So, whilst the marketing department of my business was failing, I found other ways to keep myself from doing nothing. I have explored a dozen types of exercise classes and at one point managed to keep a strict workout schedule for about a month – before finding something else to be mediocre at. I started a blog, bought a couple of cameras and a 100x120 cm canvas I never finished a painting on. My highlight was winning the local street bake off (against a bunch of overworked mothers and some 7-year-olds). Luckily, despite my resourcefulness for getting into hobbies, I eventually ran out.
I realised that I was basically running around like a headless chicken, straight into the darkness of a future built upon pointless time fillers that really didn’t seem to amount to anything I cared about. I was just masking my guilt of being unproductive and my fear of wasting my precious and energetic youth. I caught myself calculating what it was that I needed to earn in a year in order to buy a house, before I even knew what life I wanted to live, where I wanted to live it and what even for.
Now that I have a better idea of what it is that I want and what I’m living for, my dry spells feel less anxious. Not knowing how to pay the rent some months is still stressful, but it’s easier to manage without the added layers of guilt and confusion of feeling simultaneously exhausted and not productive enough. Now that my life is driven by meaning, doing nothing becomes an essential part of my life. It’s easier to ride the waves of busyness and boredom because there is an underlying feeling that it’s part of my experience as a human. Of course, as a musician, it’s naturally easier for me to value these experiences because they lend to inspiration for making music, but I like to think that this is something that should just be a normal part of being alive.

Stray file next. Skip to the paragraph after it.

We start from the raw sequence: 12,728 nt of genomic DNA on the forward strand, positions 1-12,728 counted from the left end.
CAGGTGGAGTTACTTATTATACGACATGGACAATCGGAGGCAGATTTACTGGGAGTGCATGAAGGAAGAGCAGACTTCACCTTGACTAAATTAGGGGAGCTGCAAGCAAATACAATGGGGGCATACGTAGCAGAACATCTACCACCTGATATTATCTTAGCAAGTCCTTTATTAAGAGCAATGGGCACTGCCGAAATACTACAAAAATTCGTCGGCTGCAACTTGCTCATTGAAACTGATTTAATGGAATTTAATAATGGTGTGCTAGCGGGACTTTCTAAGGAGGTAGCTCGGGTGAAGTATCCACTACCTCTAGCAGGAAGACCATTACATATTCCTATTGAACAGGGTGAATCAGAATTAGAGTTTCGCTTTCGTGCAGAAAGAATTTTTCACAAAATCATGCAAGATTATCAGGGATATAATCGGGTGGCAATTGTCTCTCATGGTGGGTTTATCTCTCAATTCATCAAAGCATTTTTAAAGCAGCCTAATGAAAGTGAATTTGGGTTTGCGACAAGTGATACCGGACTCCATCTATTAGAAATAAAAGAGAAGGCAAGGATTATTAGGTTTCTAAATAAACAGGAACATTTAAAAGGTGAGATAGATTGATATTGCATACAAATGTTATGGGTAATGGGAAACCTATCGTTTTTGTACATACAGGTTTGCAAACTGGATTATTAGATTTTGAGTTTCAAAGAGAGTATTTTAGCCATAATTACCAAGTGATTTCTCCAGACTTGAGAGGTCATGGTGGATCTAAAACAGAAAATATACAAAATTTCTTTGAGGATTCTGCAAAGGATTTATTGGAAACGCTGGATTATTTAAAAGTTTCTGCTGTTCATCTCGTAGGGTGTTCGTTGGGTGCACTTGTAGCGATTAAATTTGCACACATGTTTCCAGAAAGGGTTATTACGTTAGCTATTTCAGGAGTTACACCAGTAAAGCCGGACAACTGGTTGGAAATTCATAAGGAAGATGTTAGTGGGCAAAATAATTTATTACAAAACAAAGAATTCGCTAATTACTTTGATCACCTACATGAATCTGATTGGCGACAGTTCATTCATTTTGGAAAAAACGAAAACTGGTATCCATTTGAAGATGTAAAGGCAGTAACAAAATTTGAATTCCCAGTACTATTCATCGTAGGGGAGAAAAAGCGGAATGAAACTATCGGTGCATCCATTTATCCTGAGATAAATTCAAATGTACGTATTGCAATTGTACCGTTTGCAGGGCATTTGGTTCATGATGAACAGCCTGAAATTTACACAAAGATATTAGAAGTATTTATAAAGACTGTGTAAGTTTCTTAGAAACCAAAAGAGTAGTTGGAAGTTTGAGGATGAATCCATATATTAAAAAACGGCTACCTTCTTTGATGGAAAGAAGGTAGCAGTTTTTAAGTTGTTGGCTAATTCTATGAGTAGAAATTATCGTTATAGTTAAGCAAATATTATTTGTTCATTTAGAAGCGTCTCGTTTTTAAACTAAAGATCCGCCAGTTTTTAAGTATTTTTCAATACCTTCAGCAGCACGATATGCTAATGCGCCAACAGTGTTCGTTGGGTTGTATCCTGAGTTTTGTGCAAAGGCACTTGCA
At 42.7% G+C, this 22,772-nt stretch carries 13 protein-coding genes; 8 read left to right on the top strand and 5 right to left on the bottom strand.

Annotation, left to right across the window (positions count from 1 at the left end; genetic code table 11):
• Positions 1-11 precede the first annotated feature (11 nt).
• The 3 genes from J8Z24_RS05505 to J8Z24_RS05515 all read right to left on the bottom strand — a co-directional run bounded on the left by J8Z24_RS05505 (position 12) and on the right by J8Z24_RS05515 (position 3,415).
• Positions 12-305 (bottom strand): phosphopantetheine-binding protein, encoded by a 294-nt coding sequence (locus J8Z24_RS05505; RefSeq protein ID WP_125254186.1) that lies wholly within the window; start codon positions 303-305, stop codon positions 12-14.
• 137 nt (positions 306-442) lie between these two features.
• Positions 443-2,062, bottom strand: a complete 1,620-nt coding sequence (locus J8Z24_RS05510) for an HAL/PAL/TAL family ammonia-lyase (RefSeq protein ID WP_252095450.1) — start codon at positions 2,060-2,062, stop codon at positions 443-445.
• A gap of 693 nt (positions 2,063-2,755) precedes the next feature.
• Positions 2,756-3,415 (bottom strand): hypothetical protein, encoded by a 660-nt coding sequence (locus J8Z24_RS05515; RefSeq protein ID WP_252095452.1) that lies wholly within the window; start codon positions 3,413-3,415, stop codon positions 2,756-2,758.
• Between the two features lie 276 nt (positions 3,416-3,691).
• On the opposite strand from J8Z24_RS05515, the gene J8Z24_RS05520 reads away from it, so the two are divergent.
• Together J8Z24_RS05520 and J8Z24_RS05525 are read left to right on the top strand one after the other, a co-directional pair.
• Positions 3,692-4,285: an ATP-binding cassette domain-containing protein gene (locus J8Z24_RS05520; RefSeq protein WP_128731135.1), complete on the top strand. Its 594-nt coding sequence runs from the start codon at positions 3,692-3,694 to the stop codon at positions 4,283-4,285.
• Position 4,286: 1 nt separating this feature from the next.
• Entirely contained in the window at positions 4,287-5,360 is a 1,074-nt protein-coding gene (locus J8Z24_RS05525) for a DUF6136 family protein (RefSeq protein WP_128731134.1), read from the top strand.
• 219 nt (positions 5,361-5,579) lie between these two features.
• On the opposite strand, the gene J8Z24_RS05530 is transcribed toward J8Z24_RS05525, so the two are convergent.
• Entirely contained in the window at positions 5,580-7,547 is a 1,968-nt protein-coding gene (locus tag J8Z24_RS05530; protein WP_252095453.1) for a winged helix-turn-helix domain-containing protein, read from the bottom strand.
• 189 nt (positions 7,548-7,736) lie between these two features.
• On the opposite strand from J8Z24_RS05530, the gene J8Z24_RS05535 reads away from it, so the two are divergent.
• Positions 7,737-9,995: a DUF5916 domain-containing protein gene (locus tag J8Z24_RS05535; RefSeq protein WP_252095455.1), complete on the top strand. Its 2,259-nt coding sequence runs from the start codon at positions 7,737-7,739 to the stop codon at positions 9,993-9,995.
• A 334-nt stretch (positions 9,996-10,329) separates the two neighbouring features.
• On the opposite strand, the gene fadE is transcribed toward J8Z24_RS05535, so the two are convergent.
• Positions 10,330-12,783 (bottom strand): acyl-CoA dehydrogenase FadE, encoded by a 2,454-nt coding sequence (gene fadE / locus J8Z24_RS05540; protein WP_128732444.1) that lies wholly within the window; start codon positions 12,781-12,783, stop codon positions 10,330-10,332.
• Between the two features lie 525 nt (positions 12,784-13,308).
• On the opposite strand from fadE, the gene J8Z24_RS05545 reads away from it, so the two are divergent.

Doing nothing is the first step to stop doing (or doing less of) something that you don’t believe in, something that doesn’t inspire you, and to start figuring out what it is that you’d like to do. We can reunite with the unbelievably satisfying sensation of stroking our sheets in the morning; looking out the window and staring at people walking down the street not knowing that they are being watched; listening to the steps of the neighbour upstairs and getting lost imagining what they might be doing; and smelling the odd smell on the palm of your hand wondering where it came from.
After doing nothing for a while, we stop thinking of ourselves as productive beings and instead do things without even realising. Our minds become freely creative and the outcome does not even exist in our minds. We get caught between healing and the absurdity of the mind that takes us to wonderful unexpected places that have the potential to help us find joy in everyday life. When we do nothing, we think without trying to solve a problem, we move around without thinking of the way it affects our body, but simply move as we feel like.
It’s important to do nothing, but not just to rest and recharge your batteries in order to become more productive. We need more than that. We need boredom. It is important to disconnect from everything in the realm of capitalist productivity and to resist its appropriation of our joy. To allow ourselves to feel freely without having to engage with social media platforms that desperately seek our clicks and engagement in consumer culture. If instead we retreat into a world of our own more often, we can figure out the things that stimulate us naturally, inspire us and we want to engage with out of free will. Arguably, our relationships will gain a new depth as well.
Everyone sacrifices different things at work. Some, their authenticity; others, their values or their soul. A lot of people sacrifice their time and most of us our mental health. But what for? Most of us are tired of resisting capitalism, and honestly, engaging in consumer culture is still engaging in culture, and everyone needs to feel part of society. But a lot of us have a lot more of a choice than we make out to have.
There is so much emphasis on the morality of taking responsibility for your prosperity, but such little discussion about the moral importance of doing something you believe in instead of contributing to a machine in which you don’t. Perhaps we need robots to steal the stupid part of our jobs and for universal income to become a thing, so that we have more time for each other. But until then, we’ve just got to challenge the idea that we are only worthy as humans so long as we engage in a mountain of pointless activity. And for that, we’ve got to do a little more nothing.